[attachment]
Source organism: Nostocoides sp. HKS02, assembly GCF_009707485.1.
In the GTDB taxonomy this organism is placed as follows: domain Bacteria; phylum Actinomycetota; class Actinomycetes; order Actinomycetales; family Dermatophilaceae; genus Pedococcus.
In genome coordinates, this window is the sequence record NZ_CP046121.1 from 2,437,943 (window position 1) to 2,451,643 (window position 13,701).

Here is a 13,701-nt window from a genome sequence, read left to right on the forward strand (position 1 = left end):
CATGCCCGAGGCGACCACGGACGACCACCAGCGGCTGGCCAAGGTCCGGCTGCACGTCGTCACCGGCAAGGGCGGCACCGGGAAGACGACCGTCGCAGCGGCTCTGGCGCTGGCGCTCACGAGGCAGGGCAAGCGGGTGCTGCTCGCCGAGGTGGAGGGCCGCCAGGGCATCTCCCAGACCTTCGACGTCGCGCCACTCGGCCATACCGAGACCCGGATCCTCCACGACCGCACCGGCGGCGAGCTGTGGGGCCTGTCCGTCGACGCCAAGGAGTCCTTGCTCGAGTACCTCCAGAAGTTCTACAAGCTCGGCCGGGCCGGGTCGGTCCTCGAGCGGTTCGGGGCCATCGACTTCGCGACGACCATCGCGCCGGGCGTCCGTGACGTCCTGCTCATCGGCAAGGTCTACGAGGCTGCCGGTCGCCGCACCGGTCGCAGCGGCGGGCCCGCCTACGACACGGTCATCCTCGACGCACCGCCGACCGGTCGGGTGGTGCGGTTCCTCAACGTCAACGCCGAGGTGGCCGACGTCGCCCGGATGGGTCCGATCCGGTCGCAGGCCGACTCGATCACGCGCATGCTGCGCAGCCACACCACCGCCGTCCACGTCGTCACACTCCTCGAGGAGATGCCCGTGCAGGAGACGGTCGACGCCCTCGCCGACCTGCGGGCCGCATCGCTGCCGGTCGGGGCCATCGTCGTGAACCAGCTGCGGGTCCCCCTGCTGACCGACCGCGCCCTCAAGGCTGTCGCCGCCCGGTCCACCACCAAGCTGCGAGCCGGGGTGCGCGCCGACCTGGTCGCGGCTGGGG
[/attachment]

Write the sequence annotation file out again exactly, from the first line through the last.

Source organism: Nostocoides sp. HKS02, assembly GCF_009707485.1.
In the GTDB taxonomy this organism is placed as follows: domain Bacteria; phylum Actinomycetota; class Actinomycetes; order Actinomycetales; family Dermatophilaceae; genus Pedococcus.
In genome coordinates, this window is the sequence record NZ_CP046121.1 from 2,437,943 (window position 1) to 2,451,643 (window position 13,701).

Here is a 13,701-nt window from a genome sequence, read left to right on the forward strand (position 1 = left end):
CATGCCCGAGGCGACCACGGACGACCACCAGCGGCTGGCCAAGGTCCGGCTGCACGTCGTCACCGGCAAGGGCGGCACCGGGAAGACGACCGTCGCAGCGGCTCTGGCGCTGGCGCTCACGAGGCAGGGCAAGCGGGTGCTGCTCGCCGAGGTGGAGGGCCGCCAGGGCATCTCCCAGACCTTCGACGTCGCGCCACTCGGCCATACCGAGACCCGGATCCTCCACGACCGCACCGGCGGCGAGCTGTGGGGCCTGTCCGTCGACGCCAAGGAGTCCTTGCTCGAGTACCTCCAGAAGTTCTACAAGCTCGGCCGGGCCGGGTCGGTCCTCGAGCGGTTCGGGGCCATCGACTTCGCGACGACCATCGCGCCGGGCGTCCGTGACGTCCTGCTCATCGGCAAGGTCTACGAGGCTGCCGGTCGCCGCACCGGTCGCAGCGGCGGGCCCGCCTACGACACGGTCATCCTCGACGCACCGCCGACCGGTCGGGTGGTGCGGTTCCTCAACGTCAACGCCGAGGTGGCCGACGTCGCCCGGATGGGTCCGATCCGGTCGCAGGCCGACTCGATCACGCGCATGCTGCGCAGCCACACCACCGCCGTCCACGTCGTCACACTCCTCGAGGAGATGCCCGTGCAGGAGACGGTCGACGCCCTCGCCGACCTGCGGGCCGCATCGCTGCCGGTCGGGGCCATCGTCGTGAACCAGCTGCGGGTCCCCCTGCTGACCGACCGCGCCCTCAAGGCTGTCGCCGCCCGGTCCACCACCAAGCTGCGAGCCGGGGTGCGCGCCGACCTGGTCGCGGCTGGGG